Records show that Bay Area First Step, an established Coos Bay-based nonprofit, was disqualified from the contract because it didn’t meet Oregon’s legal definition of being a peer-run organization where “a majority of individuals who oversee the organization’s operation and who are in positions of control have received mental health services.”

Laura Rose, a longtime mental health advocate who had done consulting work for Bay Area First Step, called it “very surprising” the organization was disqualified.

FolkTime has nearly 40 years of experience facilitating peer-run mental health programs but was not awarded a peer respite grant either. 

Kevin Fitts speaks at the opening of the Behavioral Health Resource Center in Portland on Nov. 16, 2022.

Given the lack of experience of some of the grant recipients, Fitts said he hopes the health authority provides ample technical support to the groups.

But he also has asked lawmakers and state health authority leaders to reevaluate the process for these grants. Fitts has also filed a complaint with the Oregon Department of Justice regarding how Black Mental Health Oregon solicited state funds while not being legally organized as a nonprofit.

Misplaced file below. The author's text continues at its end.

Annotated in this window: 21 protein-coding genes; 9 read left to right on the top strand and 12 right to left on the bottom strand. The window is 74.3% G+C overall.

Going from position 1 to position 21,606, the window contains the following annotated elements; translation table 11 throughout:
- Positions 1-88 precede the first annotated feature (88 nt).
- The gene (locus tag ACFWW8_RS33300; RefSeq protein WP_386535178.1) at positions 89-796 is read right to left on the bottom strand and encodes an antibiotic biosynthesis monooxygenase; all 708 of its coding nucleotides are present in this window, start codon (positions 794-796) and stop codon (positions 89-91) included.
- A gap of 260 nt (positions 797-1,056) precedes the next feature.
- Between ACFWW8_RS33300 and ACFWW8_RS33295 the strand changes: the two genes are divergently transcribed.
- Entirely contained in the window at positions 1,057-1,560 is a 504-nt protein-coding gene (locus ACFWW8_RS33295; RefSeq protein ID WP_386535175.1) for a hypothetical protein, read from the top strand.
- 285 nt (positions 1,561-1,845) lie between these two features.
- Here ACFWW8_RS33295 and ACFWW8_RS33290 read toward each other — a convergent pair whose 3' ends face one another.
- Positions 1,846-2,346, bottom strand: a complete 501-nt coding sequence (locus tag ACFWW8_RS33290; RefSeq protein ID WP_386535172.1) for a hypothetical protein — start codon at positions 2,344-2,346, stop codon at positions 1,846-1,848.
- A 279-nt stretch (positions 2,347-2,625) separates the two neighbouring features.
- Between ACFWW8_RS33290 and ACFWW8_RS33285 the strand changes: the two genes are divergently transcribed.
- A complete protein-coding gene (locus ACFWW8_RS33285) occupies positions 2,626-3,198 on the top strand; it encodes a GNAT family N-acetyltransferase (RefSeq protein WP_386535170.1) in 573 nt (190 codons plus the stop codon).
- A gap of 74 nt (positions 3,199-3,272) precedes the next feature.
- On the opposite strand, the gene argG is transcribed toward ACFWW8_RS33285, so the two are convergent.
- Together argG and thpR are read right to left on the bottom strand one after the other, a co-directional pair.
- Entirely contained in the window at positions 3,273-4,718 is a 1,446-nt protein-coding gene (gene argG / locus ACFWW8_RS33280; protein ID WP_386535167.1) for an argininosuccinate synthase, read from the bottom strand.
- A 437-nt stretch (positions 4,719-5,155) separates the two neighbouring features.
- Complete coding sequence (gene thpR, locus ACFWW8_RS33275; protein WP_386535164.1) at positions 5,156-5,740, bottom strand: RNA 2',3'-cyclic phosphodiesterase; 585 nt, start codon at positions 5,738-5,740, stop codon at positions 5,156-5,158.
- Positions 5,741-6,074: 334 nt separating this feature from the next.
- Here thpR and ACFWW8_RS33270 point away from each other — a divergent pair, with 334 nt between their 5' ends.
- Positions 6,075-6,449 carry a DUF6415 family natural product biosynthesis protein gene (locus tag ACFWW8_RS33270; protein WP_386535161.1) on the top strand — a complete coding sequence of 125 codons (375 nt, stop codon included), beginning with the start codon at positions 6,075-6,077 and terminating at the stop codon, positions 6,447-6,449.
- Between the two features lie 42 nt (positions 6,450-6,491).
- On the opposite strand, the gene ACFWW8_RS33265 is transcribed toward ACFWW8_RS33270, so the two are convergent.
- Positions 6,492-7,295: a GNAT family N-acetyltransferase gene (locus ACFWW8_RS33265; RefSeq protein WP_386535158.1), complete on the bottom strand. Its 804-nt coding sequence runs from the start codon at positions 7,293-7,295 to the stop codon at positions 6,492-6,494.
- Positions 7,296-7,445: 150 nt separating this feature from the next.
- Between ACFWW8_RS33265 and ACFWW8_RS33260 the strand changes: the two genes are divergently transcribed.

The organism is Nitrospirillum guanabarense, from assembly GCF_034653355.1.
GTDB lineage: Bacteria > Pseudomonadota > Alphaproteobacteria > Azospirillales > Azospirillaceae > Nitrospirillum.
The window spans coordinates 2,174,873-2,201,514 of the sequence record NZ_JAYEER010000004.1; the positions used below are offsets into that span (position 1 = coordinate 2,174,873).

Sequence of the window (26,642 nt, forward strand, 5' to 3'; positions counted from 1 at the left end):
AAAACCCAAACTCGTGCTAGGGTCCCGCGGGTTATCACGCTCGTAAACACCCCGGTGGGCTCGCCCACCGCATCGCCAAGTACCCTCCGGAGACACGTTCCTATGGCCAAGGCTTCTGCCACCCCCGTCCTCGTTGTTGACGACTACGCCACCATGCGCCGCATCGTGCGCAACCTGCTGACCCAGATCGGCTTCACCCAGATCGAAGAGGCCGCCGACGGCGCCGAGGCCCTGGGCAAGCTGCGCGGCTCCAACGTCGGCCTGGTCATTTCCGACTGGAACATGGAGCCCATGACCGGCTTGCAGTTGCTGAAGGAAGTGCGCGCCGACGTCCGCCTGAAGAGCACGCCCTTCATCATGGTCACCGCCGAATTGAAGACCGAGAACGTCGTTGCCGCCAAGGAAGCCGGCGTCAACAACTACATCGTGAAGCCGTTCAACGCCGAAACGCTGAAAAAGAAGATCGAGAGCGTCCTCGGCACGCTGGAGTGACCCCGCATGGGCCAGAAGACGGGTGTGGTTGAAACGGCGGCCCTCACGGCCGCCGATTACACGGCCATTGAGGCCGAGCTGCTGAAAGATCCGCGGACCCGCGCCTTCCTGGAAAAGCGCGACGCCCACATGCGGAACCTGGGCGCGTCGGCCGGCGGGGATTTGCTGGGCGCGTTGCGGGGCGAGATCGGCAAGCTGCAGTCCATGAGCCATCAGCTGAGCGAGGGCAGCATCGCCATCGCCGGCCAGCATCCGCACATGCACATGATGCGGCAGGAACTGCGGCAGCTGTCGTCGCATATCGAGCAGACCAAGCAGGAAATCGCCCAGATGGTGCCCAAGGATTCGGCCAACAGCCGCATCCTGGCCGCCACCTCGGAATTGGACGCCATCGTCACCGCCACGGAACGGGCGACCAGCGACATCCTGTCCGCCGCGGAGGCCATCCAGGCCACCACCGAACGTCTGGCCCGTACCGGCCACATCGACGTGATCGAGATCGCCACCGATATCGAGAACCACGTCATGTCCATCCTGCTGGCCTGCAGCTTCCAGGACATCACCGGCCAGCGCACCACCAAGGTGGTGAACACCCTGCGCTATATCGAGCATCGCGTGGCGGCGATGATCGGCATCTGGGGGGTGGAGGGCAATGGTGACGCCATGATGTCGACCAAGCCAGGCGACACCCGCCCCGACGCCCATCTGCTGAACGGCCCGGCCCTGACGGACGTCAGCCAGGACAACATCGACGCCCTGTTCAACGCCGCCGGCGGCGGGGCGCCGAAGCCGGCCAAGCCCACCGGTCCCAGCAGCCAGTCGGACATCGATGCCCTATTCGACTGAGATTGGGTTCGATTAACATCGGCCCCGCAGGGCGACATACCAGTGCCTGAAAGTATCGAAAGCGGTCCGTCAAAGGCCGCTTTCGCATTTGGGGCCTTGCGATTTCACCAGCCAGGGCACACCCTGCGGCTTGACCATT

Rose agrees that a group running a peer respite program should have a proven track record. But she said the right team that works well together can deliver a successful program, and she said technical assistance will be key.

“I think each organization has its strengths and weaknesses and those could be factors that come into play for their success,” she said.

Health authority spokesman Heider told The Lund Report in an email that a project coordinator will oversee the peer respite program and will provide “comprehensive technical assistance to peer respites.”

“In addition, the coordinator will facilitate quarterly learning collaboratives for peer respites,” he said. “Plans are to establish an additional advisory council, reflecting the community engagement that has been a hallmark of this project.”

Asked for comment, Starkey, FolkTime’s director, said he’s excited that two groups representing traditionally marginalized groups received the grant.  

He said that more grassroots groups could successfully run a peer respite program with the right training and focus. He’s reached out to the health authority with an offer to provide technical assistance to groups that are slated to receive the peer respite grant.

Betlinski, the OHSU professor, is also optimistic. But he said the state officials should set clear expectations for the nonprofits and what success looks like. 

“I’m definitely excited by the possibilities. We have a mental health care system in Oregon, but it’s really struggling,” he said. “And I think there’s a lot of people that aren’t able to get (care) in their current system.” 

You can reach Jake Thomas at [email protected] or via Twitter @jakethomas2009.


Submitted by Sera Davidow on Wed, 08/09/2023 - 07:59 Permalink

I am deeply concerned about this article, and its implications - both obvious and otherwise. 

Peer Respite is an ALTERNATIVE to conventional clinical systems. While I think people understand the idea of it being an alternative in a basic way, a lot nonetheless gets missed.